Year Released: 2005
MPAA Rating: Unrated
Running Time: 30 minutes
Click to Expand Credits:
“Dead West.” Ah, “Dead West”…you were a strange little package. You were an odd intermingling of insult and beauty, packaged around a storyline with so much potential that you shot yourself in the foot by virtue of not taking the time to pursue every angle. You wasted so much potential, and you had SUCH potential, that I can barely even bring myself to discuss it.
But I’ll try.
So what we have here is the story of Elizabeth, whose horse throws her in the middle of the desert. Wandering around, hurt and shaken, she finds her way to a small cluster of people in the midst of a ramshackle town that looks like a boom town on its last legs.
Elizabeth and company soon realize that they aren’t by themselves in this little run-down town…and that the town itself is far more than it seems to be.
Oh, and one more thing…the nightlife in this town’s a killer.
At first glance, one would think the Sasich brothers (I’m guessing they’re brothers, anyway) have been watching too many old Full Moon titles. There’s a film from them, “Talisman”, if I remember correctly, that starts out in largely the same fashion. Of course, “Dead Town” features a good number of improvements, but there’s at least a passing similarity. But later, we discover there are some significant differences.
The sepia toned flashback sequence around the nine minute mark is an excellent touch, and the true face of the lawman at fourteen and a half minutes is also surprisingly well done–better than several other DTV releases with distribution deals I could describe.
But as is the case with most movies of such a short runtime, pervasive questions go unanswered. For instance, the lawman lays out five silver dollars on a table around the beginning of the story. And after he collects his first criminal, he takes one back. When he returns for the second, he takes two. But why? Coming back for the preacher a third time he takes only one, leaving one behind. And again, why? We never truly know and I find this irritating in the extreme.
It’s not that I mind short films.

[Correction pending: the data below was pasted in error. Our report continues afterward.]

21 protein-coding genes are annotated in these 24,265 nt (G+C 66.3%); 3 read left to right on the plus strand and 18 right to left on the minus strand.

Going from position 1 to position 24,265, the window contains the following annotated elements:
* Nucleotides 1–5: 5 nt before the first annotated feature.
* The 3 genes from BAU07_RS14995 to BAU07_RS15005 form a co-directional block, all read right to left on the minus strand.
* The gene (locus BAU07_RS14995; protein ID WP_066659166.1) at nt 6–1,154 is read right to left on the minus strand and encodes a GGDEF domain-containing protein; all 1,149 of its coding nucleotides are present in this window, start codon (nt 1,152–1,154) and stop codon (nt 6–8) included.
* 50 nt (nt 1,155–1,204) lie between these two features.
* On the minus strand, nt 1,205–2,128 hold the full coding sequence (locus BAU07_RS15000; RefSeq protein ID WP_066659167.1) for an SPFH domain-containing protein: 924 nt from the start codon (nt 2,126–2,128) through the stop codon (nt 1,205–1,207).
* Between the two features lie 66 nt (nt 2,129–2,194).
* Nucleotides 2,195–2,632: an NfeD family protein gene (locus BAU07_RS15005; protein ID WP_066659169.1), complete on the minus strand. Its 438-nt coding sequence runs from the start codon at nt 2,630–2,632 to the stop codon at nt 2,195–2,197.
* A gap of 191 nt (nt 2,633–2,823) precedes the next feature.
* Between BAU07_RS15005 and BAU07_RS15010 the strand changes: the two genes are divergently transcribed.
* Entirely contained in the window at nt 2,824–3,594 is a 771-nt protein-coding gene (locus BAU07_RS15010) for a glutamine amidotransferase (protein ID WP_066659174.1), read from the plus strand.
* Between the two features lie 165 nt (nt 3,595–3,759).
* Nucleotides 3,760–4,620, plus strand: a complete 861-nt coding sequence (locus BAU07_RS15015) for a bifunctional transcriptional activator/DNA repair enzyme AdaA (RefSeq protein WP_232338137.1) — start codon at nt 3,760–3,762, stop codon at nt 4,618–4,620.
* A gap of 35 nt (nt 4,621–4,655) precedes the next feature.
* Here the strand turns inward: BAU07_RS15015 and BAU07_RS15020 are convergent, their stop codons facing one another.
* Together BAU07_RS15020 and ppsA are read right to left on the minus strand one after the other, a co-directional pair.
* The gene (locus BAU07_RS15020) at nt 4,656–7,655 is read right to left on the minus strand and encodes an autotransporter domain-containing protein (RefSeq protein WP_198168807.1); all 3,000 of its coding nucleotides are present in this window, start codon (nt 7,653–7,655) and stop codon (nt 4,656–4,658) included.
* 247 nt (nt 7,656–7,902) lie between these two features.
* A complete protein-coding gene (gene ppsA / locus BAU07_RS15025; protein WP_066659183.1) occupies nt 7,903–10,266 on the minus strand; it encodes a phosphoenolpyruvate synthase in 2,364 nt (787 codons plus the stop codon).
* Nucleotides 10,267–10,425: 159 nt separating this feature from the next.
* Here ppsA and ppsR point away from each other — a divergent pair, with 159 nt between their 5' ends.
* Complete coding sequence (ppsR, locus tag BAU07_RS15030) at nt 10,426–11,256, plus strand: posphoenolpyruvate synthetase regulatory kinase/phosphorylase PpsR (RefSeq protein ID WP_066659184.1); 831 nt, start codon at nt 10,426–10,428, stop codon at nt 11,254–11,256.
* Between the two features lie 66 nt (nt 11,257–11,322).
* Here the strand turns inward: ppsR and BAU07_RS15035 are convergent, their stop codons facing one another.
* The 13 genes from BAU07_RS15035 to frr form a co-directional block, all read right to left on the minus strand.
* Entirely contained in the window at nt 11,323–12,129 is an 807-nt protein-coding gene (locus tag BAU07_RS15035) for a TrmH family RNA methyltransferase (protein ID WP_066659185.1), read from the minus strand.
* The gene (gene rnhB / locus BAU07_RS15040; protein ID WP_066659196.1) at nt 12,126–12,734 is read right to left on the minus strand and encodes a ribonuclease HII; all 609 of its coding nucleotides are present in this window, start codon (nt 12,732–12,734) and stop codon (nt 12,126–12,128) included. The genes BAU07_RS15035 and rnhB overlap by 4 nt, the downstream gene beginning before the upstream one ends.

I just want a complete story told!
The ending is baffling at best. What happened to Elizabeth after the hanging? Who was the little mute boy? What was the deal with the silver dollars?
What, who, what again…the signs of an incomplete story.
The special features include a copy of the screen play, two trailers, the anatomy of an effects shot, and what they refer to as “promotional materials”, which is basically a stills gallery.
Oh, and they even included a soundtrack disk, which actually is pretty nice. They did do a fantastic job with the soundtrack.
And in what is possibly one of the biggest slaps to my face yet, they actually had the unmitigated gall to include a thirteen and a half minute making-of featurette. They took half as long as the movie itself to tell me about how the movie was made when they didn’t even bother to show a complete movie in the first place!
Guys, seriously…why would I, or anyone else, want to know how you made your half-finished movie?
All in all, “Dead West” pretty much proves if you’re going to do a short film, make sure you at least do an ENTIRE film.
Posted on October 8, 2005 in Reviews by Steve Anderson
If you liked this article then you may also like the following Film Threat articles:
- RATED X: ONE FAMILY’S BUSINESS
- “EVIL DEAD 1 & 2 – THE MUSICAL” ROCKS CANADA
- PIRATES OF THE CARIBBEAN: DEAD MAN’S CHEST
- SO, YOU’VE DOWNLOADED A DEMON
- HIDE AND CREEP
Popular Stories from Around the Web